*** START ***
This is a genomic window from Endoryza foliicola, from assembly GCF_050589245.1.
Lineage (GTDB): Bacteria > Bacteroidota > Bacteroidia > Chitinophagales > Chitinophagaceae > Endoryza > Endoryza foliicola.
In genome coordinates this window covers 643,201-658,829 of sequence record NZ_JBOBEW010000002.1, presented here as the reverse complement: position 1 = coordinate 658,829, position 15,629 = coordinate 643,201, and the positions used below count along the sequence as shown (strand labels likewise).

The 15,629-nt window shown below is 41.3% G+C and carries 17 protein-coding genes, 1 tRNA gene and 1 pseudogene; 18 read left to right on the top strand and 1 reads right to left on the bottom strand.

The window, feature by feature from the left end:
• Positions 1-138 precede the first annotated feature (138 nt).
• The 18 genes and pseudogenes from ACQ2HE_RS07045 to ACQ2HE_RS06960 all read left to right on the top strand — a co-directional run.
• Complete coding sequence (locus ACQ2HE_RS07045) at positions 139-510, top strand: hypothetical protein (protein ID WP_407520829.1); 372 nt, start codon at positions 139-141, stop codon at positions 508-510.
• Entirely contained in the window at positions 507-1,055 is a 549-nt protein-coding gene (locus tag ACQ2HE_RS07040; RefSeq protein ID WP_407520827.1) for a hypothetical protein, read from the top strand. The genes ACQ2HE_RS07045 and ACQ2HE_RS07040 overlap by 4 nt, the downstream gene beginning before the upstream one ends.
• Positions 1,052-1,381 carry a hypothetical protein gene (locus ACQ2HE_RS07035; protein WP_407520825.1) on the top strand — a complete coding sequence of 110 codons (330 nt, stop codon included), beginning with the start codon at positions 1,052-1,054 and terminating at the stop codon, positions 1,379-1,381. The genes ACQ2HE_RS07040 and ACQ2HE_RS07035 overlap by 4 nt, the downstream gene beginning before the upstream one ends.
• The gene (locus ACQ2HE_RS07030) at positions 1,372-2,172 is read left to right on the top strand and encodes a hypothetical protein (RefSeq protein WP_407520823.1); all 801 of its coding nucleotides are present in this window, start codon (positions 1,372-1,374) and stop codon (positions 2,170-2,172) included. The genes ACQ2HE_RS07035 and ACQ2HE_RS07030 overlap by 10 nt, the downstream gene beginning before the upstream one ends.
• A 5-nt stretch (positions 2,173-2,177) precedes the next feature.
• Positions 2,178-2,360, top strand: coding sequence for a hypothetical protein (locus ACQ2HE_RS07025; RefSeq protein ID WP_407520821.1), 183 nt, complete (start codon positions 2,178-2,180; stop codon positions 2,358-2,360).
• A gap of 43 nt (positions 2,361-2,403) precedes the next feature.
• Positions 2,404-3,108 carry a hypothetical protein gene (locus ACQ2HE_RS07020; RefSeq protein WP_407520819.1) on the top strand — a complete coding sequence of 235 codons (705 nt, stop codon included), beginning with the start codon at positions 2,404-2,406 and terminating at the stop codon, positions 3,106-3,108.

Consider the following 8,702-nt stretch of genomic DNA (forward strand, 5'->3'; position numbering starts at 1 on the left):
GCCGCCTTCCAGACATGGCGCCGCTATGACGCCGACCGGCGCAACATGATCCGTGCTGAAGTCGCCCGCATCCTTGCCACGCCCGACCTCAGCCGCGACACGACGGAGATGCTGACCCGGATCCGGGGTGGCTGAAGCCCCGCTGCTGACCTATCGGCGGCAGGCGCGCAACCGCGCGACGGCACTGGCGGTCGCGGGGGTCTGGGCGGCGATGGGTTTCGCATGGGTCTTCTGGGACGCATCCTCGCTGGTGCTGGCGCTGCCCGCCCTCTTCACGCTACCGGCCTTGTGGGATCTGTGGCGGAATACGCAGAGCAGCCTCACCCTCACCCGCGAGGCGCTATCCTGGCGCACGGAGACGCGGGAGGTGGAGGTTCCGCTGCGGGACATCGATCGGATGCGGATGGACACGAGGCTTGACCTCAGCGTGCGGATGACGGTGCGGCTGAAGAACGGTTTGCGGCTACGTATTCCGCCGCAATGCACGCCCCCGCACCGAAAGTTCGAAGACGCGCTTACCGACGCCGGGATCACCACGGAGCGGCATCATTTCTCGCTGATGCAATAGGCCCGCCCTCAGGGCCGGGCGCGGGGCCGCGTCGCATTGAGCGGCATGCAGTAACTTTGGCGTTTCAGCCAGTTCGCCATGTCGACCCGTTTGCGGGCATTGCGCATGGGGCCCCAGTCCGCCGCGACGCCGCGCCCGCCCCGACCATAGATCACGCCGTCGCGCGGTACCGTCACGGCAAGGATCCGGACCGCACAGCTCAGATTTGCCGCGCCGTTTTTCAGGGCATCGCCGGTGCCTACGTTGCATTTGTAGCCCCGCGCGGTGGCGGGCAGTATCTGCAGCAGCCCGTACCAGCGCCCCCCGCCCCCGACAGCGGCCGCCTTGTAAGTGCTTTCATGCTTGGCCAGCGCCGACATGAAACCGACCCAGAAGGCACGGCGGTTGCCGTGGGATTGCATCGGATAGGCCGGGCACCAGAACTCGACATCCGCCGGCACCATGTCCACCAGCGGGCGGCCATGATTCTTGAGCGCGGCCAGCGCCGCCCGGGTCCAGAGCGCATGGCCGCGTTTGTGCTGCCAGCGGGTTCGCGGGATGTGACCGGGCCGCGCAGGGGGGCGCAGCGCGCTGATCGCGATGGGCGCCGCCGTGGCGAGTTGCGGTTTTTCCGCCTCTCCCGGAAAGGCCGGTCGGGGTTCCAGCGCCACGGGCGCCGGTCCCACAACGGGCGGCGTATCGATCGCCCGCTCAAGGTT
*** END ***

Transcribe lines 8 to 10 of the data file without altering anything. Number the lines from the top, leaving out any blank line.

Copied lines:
• Complete coding sequence (locus ACQ2HE_RS07045) at positions 139-510, top strand: hypothetical protein (protein ID WP_407520829.1); 372 nt, start codon at positions 139-141, stop codon at positions 508-510.
• Entirely contained in the window at positions 507-1,055 is a 549-nt protein-coding gene (locus tag ACQ2HE_RS07040; RefSeq protein ID WP_407520827.1) for a hypothetical protein, read from the top strand. The genes ACQ2HE_RS07045 and ACQ2HE_RS07040 overlap by 4 nt, the downstream gene beginning before the upstream one ends.
• Positions 1,052-1,381 carry a hypothetical protein gene (locus ACQ2HE_RS07035; protein WP_407520825.1) on the top strand — a complete coding sequence of 110 codons (330 nt, stop codon included), beginning with the start codon at positions 1,052-1,054 and terminating at the stop codon, positions 1,379-1,381. The genes ACQ2HE_RS07040 and ACQ2HE_RS07035 overlap by 4 nt, the downstream gene beginning before the upstream one ends.